Surveillance videos from CJTS
Click on image above to begin watching videos.
Click on image above to begin watching videos.

Surveillance video from inside the state-run juvenile jails released Tuesday shows youths being forcibly restrained and dragged into solitary confinement, where some then attempt to injure themselves.

These eight videos were released by the state Office of the Child Advocate as state legislators grapple with the future of the locked jails. Watch the videos here. A trio of recent reports, including one from the child advocate, concluded there were major problems in the facilities, run by the Department of Children and Families. (See stories about those reports here, here and here.)

In her report, the child advocate relied on surveillance videos as a key element in her investigation of the facilities. Her report concluded that staff were “unlawfully” restraining and secluding youths and that conditions of incarceration were “dangerous.”

State law only allows for the use of restraint and seclusion “as an emergency intervention to prevent immediate or imminent injury” to an inmate or others. The videos do not show the youths attempting to hurt themselves or others immediately before the attempts to restrain or seclude them begin.

“I could show you many videos just like this one,” Child Advocate Sarah Eagan said Monday during an interview as she showed a video of a girl repeatedly trying to injure herself after being left in seclusion. “The response you see does not look very therapeutic. One of our whistleblowers said that she was concerned someone is going to die in there.”

The child advocate’s office has access to the videos in its role as a watchdog over the welfare of children. Eagan said she grappled with whether to make the sensitive videos public.

She said her goal in doing so was “to inform and educate the public regarding conditions [at the juvenile jails] … and to further assist the state with its efforts to improve outcomes for confined youth.”

“OCA must lean towards disclosure of even sensitive information where such information is critical to the public’s understanding of a child-serving system and necessary to shedding light on the experience of children in state care,” the office said in a report released with the videos.

On any given day, nearly 70 youths convicted of offenses not serious enough to land them in the adult corrections system are incarcerated at the two facilities run by DCF in Middletown. In the videos released Tuesday, the faces of both staff and youths at the Connecticut Juvenile Training School and the Pueblo Unit have been blurred to preserve their privacy.

DCF Commissioner Joette Katz has said these incidents are being taken out of context.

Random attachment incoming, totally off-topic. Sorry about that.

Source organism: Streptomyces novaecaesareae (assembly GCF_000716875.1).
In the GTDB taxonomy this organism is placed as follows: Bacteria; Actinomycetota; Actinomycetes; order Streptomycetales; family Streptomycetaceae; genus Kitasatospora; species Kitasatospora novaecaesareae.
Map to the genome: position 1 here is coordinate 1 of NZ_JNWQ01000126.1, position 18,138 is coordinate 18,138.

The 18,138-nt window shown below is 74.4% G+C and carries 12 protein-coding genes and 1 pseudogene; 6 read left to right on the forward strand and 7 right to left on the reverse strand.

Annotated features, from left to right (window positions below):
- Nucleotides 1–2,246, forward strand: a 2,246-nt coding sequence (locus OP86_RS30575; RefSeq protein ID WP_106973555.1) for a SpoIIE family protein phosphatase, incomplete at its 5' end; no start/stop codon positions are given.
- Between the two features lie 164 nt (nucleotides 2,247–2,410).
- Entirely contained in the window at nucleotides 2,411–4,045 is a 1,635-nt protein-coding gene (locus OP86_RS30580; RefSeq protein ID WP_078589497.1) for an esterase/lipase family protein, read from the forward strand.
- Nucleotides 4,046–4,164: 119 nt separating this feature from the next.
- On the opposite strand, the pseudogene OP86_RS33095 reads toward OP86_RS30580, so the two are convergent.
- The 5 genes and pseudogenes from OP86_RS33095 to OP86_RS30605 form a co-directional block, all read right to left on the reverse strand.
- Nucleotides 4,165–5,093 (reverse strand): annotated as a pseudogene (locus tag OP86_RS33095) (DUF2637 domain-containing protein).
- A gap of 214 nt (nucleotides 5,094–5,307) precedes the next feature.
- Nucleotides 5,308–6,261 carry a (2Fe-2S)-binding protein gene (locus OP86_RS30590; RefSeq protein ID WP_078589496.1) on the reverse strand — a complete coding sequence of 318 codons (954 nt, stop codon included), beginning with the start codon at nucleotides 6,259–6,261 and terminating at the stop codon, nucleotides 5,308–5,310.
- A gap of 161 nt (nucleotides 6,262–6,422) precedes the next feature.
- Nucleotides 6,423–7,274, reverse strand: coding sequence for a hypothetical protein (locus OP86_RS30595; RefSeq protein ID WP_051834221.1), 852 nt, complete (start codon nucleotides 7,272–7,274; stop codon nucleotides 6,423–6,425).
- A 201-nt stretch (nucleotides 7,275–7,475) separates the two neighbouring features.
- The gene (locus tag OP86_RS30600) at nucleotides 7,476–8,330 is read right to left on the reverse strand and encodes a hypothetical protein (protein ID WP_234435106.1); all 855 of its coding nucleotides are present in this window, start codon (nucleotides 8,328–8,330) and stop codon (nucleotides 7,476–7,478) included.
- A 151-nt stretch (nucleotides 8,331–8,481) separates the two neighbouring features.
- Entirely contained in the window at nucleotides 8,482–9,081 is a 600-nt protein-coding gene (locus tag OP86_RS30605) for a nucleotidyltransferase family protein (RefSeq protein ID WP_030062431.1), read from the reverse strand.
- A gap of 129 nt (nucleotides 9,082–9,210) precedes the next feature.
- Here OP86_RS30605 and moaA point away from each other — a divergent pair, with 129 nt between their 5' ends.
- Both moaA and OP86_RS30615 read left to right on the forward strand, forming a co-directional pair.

“When you view these tapes in context, so you examine the 15 or 20 minutes preceding the snippet that has been shared publicly with the news media, I think you get a different perspective. So I just want to highlight that because I think it explains it but puts things in a different context, I should say,” Katz told WNPR about a month ago, shortly after the videos were shown to some reporters and legislators.

Katz said then that her agency planned to release longer versions of the surveillance videos so the public and legislators could get the full story behind the incidents.

The DCF released at mid-morning its own videos of three incidents at CJTS, two of which involve one of the youths included in Eagan’s report and videos. Agency officials said they plan to release more.

In a statement Tuesday, DCF said it is “”committed to reducing the use of restraint and seclusion to the fullest extent possible.”

The agency’s action plan to address problems raised in the reports includes eliminating the use of face-down, prone restraints, and mechanical restraints are being phased out except when youths are being transported. Additionally, DCF said it will ensure a clinical staff member is present every time a youth is restrained and require counseling sessions during periods of seclusion. The role of clinical staff has also been expanded so they work closer with other CJTS employees.

The agency said it is making changes to reduce “the use of interventions that we all want to avoid.”

Experts from the National Center for Mental Health and Juvenile Justice and Georgetown University’s Center for Juvenile Justice Reform also have questioned whether the state’s facilities are conducive to rehabilitating troubled youths.

“The need to use restraint or seclusion is viewed as a clear intervention failure,” said Robert Kinscherff, a national juvenile justice expert who released an evaluation recently of Connecticut’s locked facilities after spending months assessing them. “Genuinely concerning information has been produced about specific cases regarding seclusion duration, responses to distressed youth and supervision of youth during seclusion.”

When youth are secluded in locked rooms, mental health staff are “largely limited to quick mental status assessments rather than active access and engagement,” he reported.